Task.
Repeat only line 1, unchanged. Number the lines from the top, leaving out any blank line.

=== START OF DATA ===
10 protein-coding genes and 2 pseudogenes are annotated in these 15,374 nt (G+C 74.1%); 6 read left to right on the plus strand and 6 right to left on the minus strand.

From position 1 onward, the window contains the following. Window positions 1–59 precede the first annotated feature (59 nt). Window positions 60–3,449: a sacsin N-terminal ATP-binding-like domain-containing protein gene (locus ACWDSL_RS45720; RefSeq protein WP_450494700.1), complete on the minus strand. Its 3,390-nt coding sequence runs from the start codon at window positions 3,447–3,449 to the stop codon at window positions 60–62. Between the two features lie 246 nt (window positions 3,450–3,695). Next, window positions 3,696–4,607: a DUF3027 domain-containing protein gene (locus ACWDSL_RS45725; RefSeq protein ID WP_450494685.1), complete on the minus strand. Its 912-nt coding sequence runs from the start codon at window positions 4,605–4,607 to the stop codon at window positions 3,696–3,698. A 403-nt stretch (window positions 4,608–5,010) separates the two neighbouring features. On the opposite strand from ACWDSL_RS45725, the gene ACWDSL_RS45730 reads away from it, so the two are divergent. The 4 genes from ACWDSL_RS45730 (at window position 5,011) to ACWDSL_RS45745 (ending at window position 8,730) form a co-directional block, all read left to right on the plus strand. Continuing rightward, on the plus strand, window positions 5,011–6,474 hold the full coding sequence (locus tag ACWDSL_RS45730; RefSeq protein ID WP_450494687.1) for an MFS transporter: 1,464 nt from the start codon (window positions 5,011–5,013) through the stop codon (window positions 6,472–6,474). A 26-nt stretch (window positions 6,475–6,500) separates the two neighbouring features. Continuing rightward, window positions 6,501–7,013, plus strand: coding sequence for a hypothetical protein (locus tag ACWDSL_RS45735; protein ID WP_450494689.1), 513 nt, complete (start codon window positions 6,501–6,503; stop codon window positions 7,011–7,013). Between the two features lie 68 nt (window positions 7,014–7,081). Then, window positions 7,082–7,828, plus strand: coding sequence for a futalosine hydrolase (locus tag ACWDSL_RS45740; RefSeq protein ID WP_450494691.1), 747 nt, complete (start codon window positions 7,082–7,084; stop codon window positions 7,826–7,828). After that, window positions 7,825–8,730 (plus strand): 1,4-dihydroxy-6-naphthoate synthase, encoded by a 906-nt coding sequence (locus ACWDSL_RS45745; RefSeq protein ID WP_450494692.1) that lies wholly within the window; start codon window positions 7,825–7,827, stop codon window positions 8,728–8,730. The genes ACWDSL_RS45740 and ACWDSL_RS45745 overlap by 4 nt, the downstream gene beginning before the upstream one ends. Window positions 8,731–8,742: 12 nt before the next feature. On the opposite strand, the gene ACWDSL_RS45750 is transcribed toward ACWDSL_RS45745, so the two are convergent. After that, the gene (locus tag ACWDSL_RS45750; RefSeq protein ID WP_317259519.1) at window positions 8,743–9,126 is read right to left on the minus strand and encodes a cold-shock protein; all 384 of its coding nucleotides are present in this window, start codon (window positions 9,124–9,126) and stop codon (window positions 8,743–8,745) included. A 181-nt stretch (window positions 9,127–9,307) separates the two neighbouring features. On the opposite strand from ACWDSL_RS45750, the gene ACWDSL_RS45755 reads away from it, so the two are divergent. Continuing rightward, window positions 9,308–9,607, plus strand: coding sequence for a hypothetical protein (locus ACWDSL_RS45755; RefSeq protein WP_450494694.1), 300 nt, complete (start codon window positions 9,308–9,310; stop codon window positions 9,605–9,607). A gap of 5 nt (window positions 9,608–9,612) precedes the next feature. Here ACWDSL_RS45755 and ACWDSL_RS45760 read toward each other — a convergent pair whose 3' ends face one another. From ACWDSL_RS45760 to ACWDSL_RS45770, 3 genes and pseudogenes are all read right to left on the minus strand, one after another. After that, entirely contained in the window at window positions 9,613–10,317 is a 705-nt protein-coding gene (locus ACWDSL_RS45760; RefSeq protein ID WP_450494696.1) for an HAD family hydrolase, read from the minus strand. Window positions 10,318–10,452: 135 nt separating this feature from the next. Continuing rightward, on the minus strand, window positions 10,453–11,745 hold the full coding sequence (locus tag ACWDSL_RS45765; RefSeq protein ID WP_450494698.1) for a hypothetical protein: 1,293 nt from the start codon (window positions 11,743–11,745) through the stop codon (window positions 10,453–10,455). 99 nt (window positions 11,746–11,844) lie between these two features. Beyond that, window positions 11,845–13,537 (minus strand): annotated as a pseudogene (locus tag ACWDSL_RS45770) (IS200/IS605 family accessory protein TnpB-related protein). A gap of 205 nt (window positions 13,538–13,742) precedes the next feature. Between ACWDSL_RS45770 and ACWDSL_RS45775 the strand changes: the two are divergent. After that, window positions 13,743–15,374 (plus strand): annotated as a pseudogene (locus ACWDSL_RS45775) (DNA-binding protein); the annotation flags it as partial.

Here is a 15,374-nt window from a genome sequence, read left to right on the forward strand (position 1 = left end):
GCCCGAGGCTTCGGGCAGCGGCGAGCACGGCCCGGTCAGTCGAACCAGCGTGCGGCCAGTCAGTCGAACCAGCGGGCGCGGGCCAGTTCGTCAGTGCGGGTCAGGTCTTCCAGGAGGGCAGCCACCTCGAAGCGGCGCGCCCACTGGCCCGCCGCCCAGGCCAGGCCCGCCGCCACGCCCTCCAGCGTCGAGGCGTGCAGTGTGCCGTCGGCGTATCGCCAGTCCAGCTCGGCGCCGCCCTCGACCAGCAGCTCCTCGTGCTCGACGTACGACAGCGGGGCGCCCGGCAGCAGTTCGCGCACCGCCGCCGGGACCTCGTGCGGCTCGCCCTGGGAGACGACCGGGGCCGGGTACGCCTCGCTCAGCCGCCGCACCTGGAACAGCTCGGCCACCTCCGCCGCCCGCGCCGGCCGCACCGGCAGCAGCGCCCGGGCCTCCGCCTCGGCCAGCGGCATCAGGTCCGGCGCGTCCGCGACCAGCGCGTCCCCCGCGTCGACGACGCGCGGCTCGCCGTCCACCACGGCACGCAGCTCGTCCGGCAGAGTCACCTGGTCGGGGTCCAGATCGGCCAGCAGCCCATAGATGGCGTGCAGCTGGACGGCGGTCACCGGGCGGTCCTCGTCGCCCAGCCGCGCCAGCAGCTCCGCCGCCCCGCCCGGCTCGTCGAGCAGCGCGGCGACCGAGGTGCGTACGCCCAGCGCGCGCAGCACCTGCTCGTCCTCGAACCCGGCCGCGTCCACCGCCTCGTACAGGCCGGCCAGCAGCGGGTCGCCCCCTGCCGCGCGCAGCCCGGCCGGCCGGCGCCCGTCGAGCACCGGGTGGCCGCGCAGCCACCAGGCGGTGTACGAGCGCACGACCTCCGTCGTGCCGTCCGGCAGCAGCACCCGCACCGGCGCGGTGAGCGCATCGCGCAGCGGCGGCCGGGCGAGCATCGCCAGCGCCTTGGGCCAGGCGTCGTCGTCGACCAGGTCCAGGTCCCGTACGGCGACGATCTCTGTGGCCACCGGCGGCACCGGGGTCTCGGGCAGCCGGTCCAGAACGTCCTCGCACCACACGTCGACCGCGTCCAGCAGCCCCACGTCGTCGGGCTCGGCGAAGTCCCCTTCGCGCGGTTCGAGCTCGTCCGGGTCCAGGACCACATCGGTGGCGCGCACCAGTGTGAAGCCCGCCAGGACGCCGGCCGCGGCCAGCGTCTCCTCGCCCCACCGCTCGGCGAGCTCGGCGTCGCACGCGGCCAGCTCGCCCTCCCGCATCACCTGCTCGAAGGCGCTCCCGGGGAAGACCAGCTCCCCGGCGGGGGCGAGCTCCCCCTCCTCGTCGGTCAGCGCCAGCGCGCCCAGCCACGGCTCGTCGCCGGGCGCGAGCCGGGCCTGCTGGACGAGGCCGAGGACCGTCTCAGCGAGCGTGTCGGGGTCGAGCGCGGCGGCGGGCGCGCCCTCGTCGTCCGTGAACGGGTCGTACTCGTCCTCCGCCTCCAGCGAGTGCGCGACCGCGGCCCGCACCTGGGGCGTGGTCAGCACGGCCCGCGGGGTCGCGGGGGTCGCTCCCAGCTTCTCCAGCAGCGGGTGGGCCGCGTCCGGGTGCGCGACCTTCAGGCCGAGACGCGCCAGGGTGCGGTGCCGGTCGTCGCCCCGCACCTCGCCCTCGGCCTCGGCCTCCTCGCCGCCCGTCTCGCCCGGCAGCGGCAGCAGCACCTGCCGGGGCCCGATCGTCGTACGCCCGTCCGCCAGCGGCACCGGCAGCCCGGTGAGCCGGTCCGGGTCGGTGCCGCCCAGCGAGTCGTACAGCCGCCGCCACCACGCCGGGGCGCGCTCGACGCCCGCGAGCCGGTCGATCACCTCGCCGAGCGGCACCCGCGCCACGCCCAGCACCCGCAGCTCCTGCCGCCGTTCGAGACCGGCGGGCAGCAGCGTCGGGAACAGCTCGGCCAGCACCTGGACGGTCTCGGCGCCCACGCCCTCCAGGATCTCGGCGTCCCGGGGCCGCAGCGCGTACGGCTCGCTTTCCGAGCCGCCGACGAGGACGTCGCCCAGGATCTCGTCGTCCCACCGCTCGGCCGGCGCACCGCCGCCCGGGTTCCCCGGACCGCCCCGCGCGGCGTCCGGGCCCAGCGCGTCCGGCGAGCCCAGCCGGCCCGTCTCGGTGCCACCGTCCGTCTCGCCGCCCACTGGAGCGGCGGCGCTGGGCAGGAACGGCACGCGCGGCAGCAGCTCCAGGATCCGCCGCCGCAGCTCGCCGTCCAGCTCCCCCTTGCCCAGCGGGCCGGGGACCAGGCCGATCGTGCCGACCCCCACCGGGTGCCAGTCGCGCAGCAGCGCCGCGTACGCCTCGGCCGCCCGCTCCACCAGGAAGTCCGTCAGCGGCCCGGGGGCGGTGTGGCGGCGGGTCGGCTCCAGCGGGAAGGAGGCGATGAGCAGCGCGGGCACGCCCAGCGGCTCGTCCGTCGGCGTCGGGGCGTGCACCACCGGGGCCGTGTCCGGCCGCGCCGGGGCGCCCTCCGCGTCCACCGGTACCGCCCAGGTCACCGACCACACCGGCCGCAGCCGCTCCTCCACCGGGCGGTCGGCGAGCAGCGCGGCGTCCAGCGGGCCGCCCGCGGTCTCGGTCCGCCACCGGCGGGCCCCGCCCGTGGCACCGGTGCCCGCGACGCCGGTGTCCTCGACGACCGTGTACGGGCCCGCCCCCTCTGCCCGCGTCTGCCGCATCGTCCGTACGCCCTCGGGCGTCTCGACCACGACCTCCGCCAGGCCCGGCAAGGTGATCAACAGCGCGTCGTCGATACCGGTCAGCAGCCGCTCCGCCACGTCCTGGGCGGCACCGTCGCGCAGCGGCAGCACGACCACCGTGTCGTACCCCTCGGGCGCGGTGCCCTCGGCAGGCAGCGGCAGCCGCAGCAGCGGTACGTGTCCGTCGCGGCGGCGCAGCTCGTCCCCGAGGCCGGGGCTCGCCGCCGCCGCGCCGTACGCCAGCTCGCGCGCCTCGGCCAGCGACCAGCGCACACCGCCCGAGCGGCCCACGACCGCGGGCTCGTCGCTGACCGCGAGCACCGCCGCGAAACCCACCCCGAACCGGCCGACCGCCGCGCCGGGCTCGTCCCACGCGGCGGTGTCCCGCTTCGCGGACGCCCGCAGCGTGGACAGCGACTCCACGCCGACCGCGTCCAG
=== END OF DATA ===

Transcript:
10 protein-coding genes and 2 pseudogenes are annotated in these 15,374 nt (G+C 74.1%); 6 read left to right on the plus strand and 6 right to left on the minus strand.